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Old 04-02-2013, 08:26 PM   #1
QuercusMax
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Default Has anyone *actually* experienced problems priming with table sugar?

I've personally bottled dozens of batches with plain table sugar (boiled with a cup or two of water first), and never had any issues with proper carbonation or cidery tastes.

Two questions:
1) what exactly is a "cidery taste"? Are we talking acetaldehyde? Hard cider flavor? Sweet cider? Everybody assumes this is understood but it seems like a bad term unless it is defined.

2) Has anybody actually experienced issues with getting it to carbonate? Mine are generally fully carbonated within 3 days, and excellent drinking within 2 weeks. I've never noticed any superior results using corn sugar.

If anyone has done side by side tests between corn, table, and invert sugar I would love to hear.

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Old 04-02-2013, 08:31 PM   #2
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I've used table sugar (3-4.5 oz per 5.0 gallons to style) and never had an issue.

When carbonating you generally want something highly fermentable that will leave no residual tastes...table sugar is perfect.

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Old 04-02-2013, 08:33 PM   #3
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No. I always used table sugar (when I used to bottle) and it was never a problem. I think most experienced brewers know this, but new brewers who must rely on a lot of anecdotal info might still think it's a problem.

The cidery thing probably comes from hooch makers that use sugar as the primary source of fermentables in their beer/bev.

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Old 04-02-2013, 08:33 PM   #4
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Quote:
Originally Posted by John Palmer's How to Brew (1st ed)

Cidery flavors can have several causes but are often the result of adding too much cane or corn sugar to a recipe. One component of a cidery flavor is acetaldehyde which has a green-apple character. It is a common fermentation byproduct and different yeasts will produce different levels of it depending on the recipe and temperature. Cidery flavors are encouraged by warmer than normal temperatures and can be decreased by lagering.

If it is caused by aceto bacteria, then there is nothing to be done about it. Keep the fruit flies away from the fermentor next time.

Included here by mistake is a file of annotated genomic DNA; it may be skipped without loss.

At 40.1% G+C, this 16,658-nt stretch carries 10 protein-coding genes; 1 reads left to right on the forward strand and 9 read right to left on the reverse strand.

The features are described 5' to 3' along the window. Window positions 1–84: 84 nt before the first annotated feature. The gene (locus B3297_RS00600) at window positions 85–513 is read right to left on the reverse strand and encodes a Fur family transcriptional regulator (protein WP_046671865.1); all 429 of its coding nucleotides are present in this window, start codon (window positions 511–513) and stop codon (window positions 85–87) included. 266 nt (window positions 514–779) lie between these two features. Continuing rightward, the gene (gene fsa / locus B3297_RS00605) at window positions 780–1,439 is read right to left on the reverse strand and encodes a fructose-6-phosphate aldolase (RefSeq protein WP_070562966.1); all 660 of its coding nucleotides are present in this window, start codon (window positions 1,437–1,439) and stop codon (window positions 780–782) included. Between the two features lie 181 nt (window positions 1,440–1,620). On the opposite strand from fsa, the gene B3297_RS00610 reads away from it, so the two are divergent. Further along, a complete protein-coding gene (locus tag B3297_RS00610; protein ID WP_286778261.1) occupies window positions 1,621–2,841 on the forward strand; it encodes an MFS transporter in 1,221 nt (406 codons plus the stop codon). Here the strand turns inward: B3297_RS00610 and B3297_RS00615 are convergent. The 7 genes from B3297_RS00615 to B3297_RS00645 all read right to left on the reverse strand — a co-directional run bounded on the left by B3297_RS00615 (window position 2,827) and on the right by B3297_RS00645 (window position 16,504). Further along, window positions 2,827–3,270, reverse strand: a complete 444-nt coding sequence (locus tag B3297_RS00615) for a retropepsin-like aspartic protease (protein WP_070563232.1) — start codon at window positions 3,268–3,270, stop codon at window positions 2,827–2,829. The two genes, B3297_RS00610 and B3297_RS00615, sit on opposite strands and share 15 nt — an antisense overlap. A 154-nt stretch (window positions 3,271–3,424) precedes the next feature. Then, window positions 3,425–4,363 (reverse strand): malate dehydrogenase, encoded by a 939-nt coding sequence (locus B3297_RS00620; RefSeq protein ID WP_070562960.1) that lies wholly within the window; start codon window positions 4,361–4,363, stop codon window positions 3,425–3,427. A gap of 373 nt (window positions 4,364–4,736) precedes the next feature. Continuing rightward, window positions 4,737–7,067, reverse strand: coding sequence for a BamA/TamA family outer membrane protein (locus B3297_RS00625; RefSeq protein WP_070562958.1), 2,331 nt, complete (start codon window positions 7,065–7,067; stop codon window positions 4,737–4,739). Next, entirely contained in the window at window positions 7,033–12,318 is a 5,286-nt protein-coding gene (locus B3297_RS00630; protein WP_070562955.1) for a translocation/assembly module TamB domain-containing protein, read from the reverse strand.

That's the source you're asking about.
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Old 04-02-2013, 08:44 PM   #5
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Quote:
Originally Posted by John Palmer's How to Brew (1st ed)

Cidery flavors can have several causes but are often the result of adding too much cane or corn sugar to a recipe. One component of a cidery flavor is acetaldehyde which has a green-apple character. It is a common fermentation byproduct and different yeasts will produce different levels of it depending on the recipe and temperature. Cidery flavors are encouraged by warmer than normal temperatures and can be decreased by lagering.

If it is caused by aceto bacteria, then there is nothing to be done about it. Keep the fruit flies away from the fermentor next time.
That's the source you're asking about.
Quote:
Originally Posted by thadius856 View Post
That's the source you're asking about.
Yup. As Yoop said, "primary source". Using a few ounces in 5 gallons worth of beer will not produce any of these cidery flavors.
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Old 04-02-2013, 09:11 PM   #6
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Quote:
Originally Posted by xjmox14x View Post
Yup. As Yoop said, "primary source". Using a few ounces in 5 gallons worth of beer will not produce any of these cidery flavors.
I've used pounds in a beer (belgians and IIPAs) without any issue. It's just a big fat lousy myth.
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Old 04-02-2013, 09:14 PM   #7
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I'm not arguing Palmer is right or wrong because I don't have enough experience or evidence to back it up.

As I said in another thread earlier this week, I'll be putting this one to the test soon with split batches.

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Old 04-02-2013, 10:34 PM   #8
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My guess is Palmer is talking about using sugar for half your fermentables, which is probably a bad idea anyway. I can't imagine 4 or 5 oz in 5 gallons causing any off flavors. He also mentions corn sugar in the same sentence, so folks talking about cidery flavors from cane sugar should say the same about corn sugar.

I've put a pound of brown sugar into an ESB where I mismeasured by LME, and it tastes great, aside from a touch too much "sourdough"/tangy flavor from the Special Roast.

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Old 04-03-2013, 11:39 PM   #9
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I've used table sugar in every batch that I bottled before I started kegging. I never had any issues. Myth, busted!

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Old 04-03-2013, 11:40 PM   #10
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Always used it here too. Never bought into the brew store gimmick of paying out the wazoo for a few ounces of magical dextrose.

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